CAP Forum: Embedding Research in Teaching

This year’s first CAP Forum focused on the topic of embedding your research in your teaching. As a result, we invited one of this year’s Research-informed Teaching Award winners to present on how and why she embeds her research into her teaching, and what her research is about. In 2002, Dr Cheryl Travers set up a module to fill what she perceived as a gap in Learning and Teaching from her experience of being an academic occupational psychologist. This gap was the extent to which the SBE finalists have developed their ‘soft’ skills in their final year after their placement.

Her research is about her ‘Reflective goal setting model’ and the module puts this into practice- asking students to reflect on themselves, set goals, use the ‘power of written reflection’ to measure the impact of those goals. She asks the students to write a diary which for the first time this year will take the form of an electronic portfolio thanks to her new innovative system for students to log their thoughts.

The discussion that followed focused mostly on her actual pedagogic research, and how other disciplines can apply her reflective goal setting model, from Arts students to STEM students, and even students wishing to learn a language while at University.

Overall, it was an enjoyable afternoon with lively discussion, an abundance of food, and a wonderful talk by Dr Cheryl Travers. The session was lecture captured, which you can find here, and you can also find Cheryl’s papers on her research around goal setting, as well as her recent TEDx talk that she delivered at Loughborough Students’ Union below.

Dr Travers’ papers – 

Self reflection, growth goals and academic outcomes: A qualitative study

Unveiling a reflective diary methodology for exploring the lived experiences of stress and coping

First Call for TIA Funding!

This is the first call for submissions for Loughborough University applicants seeking funding under the 2017 Teaching Innovation Awards.

These high profile awards support individuals or teams of staff or students and staff to develop and share innovative teaching ideas both internally and externally. These awards are a key part of Loughborough University’s commitment to developing teaching and learning, and attract significant attention.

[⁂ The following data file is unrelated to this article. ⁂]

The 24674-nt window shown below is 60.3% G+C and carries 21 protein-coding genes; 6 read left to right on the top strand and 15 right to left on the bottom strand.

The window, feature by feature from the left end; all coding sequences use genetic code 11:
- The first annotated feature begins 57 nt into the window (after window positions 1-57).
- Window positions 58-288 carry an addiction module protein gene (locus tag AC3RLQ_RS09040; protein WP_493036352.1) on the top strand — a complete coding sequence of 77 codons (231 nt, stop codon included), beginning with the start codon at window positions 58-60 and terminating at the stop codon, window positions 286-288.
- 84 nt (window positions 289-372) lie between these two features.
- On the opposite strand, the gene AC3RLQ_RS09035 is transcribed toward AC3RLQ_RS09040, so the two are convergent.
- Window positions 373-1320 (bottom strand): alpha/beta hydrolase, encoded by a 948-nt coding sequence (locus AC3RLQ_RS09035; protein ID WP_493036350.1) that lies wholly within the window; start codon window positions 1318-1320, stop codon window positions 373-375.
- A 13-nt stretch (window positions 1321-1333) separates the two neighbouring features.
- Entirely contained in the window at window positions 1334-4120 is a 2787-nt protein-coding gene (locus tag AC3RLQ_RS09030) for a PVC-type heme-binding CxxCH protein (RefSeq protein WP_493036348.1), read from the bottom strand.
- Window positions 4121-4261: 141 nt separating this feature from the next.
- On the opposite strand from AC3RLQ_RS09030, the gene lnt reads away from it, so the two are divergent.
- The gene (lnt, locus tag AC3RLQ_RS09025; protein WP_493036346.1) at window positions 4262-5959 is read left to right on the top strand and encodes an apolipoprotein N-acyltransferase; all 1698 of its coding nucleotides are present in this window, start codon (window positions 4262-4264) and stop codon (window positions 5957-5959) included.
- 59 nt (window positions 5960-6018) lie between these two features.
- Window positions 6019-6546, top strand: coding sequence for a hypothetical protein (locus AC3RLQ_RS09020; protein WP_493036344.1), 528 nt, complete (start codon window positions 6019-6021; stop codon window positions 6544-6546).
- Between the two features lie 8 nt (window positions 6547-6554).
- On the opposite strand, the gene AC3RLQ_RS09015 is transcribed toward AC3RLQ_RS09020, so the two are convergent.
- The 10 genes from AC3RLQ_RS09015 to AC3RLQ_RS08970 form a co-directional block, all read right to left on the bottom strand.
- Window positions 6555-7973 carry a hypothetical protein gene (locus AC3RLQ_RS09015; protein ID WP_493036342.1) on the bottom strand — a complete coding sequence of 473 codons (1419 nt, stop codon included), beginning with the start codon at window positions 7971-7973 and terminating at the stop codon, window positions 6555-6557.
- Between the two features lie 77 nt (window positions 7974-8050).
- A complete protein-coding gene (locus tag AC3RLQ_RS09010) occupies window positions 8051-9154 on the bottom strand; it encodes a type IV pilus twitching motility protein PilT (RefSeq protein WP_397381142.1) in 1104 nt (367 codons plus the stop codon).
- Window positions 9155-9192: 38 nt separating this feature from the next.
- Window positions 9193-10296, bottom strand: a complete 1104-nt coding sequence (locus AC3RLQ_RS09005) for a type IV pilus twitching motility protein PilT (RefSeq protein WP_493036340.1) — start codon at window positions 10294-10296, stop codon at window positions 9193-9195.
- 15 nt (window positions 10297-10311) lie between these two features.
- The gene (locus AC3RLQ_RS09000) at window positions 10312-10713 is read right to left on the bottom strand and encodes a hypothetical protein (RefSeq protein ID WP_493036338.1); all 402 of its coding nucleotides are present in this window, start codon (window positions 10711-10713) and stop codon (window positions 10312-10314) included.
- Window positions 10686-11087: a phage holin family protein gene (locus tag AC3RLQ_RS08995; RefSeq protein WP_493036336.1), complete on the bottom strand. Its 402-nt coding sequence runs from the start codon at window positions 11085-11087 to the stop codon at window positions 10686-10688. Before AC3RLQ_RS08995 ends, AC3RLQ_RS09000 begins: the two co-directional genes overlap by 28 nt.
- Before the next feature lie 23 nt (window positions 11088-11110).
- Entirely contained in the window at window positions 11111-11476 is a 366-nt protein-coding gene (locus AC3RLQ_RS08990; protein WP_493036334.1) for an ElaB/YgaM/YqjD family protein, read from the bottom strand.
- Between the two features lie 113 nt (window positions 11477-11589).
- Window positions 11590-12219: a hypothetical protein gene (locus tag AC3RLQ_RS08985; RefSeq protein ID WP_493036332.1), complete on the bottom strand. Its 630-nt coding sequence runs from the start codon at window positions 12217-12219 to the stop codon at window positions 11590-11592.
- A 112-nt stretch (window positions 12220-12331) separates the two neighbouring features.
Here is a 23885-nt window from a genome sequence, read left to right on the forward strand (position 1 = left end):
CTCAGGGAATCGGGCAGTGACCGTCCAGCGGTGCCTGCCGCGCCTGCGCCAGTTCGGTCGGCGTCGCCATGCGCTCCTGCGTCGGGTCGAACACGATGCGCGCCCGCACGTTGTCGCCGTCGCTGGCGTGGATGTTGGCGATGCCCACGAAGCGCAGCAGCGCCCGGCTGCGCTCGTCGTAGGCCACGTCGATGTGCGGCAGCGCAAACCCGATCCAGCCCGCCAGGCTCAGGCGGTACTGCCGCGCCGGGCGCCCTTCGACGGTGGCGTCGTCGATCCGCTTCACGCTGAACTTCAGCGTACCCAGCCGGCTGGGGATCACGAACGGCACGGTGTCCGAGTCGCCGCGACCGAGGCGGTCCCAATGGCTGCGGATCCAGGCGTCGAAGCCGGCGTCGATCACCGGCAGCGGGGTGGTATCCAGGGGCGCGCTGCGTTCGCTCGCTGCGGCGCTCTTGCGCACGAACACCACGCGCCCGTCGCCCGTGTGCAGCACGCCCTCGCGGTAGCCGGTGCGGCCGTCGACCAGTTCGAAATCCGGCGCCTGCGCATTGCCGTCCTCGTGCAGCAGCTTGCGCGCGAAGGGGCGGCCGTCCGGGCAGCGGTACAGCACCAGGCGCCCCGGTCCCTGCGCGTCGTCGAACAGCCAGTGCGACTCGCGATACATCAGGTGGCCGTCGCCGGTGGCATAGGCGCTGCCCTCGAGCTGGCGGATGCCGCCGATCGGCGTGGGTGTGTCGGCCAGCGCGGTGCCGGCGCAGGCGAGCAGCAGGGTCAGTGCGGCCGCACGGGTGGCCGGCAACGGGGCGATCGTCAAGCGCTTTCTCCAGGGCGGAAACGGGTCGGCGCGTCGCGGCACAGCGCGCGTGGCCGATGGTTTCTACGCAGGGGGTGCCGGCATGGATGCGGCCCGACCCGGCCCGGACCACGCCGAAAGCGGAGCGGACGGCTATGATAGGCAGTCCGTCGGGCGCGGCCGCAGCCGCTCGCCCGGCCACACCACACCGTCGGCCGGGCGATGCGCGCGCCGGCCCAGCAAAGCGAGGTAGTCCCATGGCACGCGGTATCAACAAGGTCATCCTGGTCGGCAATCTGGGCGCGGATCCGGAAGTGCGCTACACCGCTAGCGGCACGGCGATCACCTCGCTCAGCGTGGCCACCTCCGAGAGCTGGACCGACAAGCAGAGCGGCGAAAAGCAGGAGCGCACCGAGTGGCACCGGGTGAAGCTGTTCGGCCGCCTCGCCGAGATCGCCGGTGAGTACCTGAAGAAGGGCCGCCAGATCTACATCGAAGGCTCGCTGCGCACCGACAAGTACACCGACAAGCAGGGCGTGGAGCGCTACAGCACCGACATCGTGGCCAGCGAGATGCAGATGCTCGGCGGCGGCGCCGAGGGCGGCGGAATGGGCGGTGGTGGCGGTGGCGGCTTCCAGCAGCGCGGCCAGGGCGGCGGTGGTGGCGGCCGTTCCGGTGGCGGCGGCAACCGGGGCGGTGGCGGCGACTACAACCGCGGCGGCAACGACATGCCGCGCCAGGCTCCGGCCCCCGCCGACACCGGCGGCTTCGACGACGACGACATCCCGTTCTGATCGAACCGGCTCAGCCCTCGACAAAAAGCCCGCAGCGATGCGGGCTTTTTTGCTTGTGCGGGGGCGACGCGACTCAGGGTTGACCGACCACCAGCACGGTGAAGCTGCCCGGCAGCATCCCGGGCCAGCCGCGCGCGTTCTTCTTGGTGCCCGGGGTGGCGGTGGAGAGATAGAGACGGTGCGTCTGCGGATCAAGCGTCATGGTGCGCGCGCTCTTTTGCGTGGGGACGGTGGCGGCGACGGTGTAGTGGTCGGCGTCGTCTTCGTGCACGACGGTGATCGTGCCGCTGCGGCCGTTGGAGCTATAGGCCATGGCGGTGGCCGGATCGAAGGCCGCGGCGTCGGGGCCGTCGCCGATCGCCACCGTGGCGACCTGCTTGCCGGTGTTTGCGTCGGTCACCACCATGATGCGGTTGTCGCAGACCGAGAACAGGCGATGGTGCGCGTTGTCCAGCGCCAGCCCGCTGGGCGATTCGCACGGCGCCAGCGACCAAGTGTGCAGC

Previous winners have been invited to speak at conferences, to deliver workshops, and to publish their developed ideas. We hope our 2017 winners will seize the available opportunities to disseminate their excellence in teaching innovation to support developments across our two campuses but also across the higher education sector.

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Staff and/or students with ideas to innovate current learning and teaching practice at Loughborough drawing on research, literature, pilot studies or a variety of approaches are encouraged to apply for funding.

This year an increased sum of £30,000 has been ring fenced for these key awards, and applications are being sought from students and staff on both our campuses.

Guidance documents and application forms can be found on the Centre for Academic Practice website as CAP administers the awards for the University http://www.lboro.ac.uk/services/cap/procedures-schemes/teaching-awards/teaching-innovation-awards/

The closing date for applications is 28 February. The decision panel, with membership from across the university including Loughborough Students’ Union, will meet in late March. Award winners will be notified in April and their success announced publicly at the 2017 Loughborough University Learning and Teaching Conference in June 2017.

If you have an idea which you would like to discuss prior to submitting an application please contact Deena Ingham in CAP d.ingham@lboro.ac.uk

Awards Celebrate Teaching Excellence at Loughborough University

The annual Research-informed Teaching Awards (RiTAs) and the Teaching Innovation Awards (TIAs) celebrate excellence in innovative and research informed practice across the University.

The awards are designed to reaffirm the University’s commitment to recognise staff and students who demonstrate high levels of achievement in both research and teaching.

The Research-informed Teaching Awards reward academic staff who have made an outstanding contribution to the promotion of research-informed teaching at the University.Learning and teaching conference (2)

The Teaching Innovation Awards fund student and staff ideas to enhance teaching and learning at Loughborough. This year, £23,000 has been awarded to fund nine different projects.

The recipients of this year’s teaching awards are: